“Being exceptional at what they do, providing true customer service and value and happy customers is key, and we send in two testers to each salon before we bring them on board. We then monitor reviews and retest should the need require,” Crossan said.
In bringing customers on board, Crossan said Flossie has been social and content-driven, with a focus on creating habitual customers, classed as someone who has purchased more than four times.
“Flossie is perfect for going to the same place, or different places, it’s entirely up to you, but we get you in quickly to the best, at the best price. VIPs get a better price in market than anyone else, but you must be booking with Flossie continuously to be able to access this,” she explained.
Launched in Auckland three years ago, Flossie soon expanded around New Zealand with NZ$4.3 million in funding; it has brought on 45,000 customers across 450 vetted salons, and grown 20 percent month on month to reach $2.5 million in annualised sales.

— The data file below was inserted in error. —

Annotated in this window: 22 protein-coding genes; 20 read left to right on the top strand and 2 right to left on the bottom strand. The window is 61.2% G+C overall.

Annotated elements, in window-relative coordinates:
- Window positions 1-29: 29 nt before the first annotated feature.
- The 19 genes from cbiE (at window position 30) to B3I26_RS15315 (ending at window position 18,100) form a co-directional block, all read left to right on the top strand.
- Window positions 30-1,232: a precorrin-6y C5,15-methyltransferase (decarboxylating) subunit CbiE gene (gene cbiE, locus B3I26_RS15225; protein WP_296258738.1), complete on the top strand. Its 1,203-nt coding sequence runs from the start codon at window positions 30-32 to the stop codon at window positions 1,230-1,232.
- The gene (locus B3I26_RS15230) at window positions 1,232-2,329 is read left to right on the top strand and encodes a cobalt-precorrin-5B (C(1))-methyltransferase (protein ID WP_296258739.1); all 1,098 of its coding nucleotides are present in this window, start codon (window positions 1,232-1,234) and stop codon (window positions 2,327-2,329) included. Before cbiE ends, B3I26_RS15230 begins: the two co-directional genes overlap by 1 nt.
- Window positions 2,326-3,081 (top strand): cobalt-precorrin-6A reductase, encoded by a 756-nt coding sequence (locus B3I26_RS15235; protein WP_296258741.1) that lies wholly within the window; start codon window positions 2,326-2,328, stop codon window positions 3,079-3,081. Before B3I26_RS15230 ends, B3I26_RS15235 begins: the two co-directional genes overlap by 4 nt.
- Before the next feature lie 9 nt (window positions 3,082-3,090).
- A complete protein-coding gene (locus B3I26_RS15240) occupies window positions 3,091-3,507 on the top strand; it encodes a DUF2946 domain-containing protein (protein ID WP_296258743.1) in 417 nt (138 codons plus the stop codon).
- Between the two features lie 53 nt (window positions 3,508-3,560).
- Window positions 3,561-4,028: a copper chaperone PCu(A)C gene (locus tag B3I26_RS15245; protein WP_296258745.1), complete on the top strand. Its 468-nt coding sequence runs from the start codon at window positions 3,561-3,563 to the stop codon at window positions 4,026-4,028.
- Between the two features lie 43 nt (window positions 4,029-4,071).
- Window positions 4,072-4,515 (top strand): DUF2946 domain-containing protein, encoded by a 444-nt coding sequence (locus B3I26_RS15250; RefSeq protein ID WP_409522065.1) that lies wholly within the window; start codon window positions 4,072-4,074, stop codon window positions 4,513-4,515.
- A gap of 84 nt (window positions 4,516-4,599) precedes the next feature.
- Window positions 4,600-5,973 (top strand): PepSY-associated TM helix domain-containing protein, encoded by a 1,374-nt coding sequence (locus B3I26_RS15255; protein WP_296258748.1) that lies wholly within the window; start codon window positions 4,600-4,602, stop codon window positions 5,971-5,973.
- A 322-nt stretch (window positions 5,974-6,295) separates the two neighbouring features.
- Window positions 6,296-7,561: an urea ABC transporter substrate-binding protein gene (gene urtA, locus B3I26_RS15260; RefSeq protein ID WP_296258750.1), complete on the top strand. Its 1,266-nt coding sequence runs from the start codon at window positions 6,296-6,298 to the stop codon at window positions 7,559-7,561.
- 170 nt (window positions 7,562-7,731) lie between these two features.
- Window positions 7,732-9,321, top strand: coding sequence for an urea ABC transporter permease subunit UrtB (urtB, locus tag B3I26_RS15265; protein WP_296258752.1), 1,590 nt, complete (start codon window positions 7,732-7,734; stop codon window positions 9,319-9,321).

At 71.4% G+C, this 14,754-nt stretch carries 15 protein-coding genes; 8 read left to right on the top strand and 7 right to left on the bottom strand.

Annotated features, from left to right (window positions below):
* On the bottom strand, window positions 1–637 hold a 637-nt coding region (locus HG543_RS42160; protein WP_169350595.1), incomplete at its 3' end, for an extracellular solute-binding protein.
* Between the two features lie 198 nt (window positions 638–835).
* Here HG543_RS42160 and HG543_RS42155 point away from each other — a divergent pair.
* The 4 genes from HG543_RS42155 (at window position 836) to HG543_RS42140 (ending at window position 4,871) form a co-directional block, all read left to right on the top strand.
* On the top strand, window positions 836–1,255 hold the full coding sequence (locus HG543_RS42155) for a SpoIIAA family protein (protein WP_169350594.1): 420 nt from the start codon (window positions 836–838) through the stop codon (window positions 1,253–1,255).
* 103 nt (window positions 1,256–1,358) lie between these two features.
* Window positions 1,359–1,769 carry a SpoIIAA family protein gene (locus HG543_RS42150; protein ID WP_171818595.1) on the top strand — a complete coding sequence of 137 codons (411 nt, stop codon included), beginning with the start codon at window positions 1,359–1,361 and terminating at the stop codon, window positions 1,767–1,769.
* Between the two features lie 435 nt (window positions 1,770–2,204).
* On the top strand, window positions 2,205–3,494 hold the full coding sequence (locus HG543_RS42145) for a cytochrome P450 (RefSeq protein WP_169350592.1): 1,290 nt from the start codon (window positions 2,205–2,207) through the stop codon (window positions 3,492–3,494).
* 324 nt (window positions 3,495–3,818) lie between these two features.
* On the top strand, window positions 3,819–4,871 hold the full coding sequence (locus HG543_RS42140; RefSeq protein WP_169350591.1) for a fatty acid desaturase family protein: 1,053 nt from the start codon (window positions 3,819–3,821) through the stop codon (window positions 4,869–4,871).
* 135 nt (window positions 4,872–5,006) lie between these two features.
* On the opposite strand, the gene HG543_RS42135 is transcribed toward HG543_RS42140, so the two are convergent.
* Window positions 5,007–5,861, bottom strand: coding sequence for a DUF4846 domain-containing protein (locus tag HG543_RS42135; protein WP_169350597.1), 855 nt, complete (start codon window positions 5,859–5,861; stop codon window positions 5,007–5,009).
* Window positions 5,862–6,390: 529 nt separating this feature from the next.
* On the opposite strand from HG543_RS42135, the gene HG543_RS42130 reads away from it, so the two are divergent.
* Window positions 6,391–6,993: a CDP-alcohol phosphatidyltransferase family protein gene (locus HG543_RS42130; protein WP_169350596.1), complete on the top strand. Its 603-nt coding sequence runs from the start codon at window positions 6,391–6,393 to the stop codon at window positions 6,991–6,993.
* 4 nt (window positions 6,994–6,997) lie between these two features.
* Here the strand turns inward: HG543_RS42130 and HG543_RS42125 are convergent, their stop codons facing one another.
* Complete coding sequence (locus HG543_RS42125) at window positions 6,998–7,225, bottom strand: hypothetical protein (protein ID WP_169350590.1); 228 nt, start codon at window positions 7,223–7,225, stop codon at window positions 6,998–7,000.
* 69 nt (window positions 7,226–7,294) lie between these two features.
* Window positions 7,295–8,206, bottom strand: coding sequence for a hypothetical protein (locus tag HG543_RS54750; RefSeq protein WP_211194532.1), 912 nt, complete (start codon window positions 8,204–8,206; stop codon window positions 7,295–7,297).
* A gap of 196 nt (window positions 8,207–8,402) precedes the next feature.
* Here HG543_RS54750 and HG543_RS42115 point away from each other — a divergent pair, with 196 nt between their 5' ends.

With this track record, Flossie is now launching in Australia with a salon supplier; having spent two years in market development, it will be setting up in Melbourne first, with a view to bringing on salons in Sydney within a few months.
There are a couple of local players in the market, from Bookwell to Glamazon and Luxit, which help consumers book a beauty service at their home or office, however Crossan believes Flossie’s offering differs sufficiently from others available, for both consumers and salons.
“The benefit of working on our pilot programme in New Zealand is that we could make all our own mistakes there, figure out what was most important, and then feel confident with the product we’re taking into Australia. We know Australia is bigger and tougher, but to succeed in New Zealand – because of how small we are – you have to be super good at what you do,” Crossan said.
“The marketplaces have a lot of similarity and the customers have similar pain and opportunity points; there are lots of nuances, but many similarities.”
Beyond Melbourne and Sydney, Flossie will also look to launch into London later in the year, supported by a planned Series B funding round.
Image: Jenene Crossan. Source: Supplied.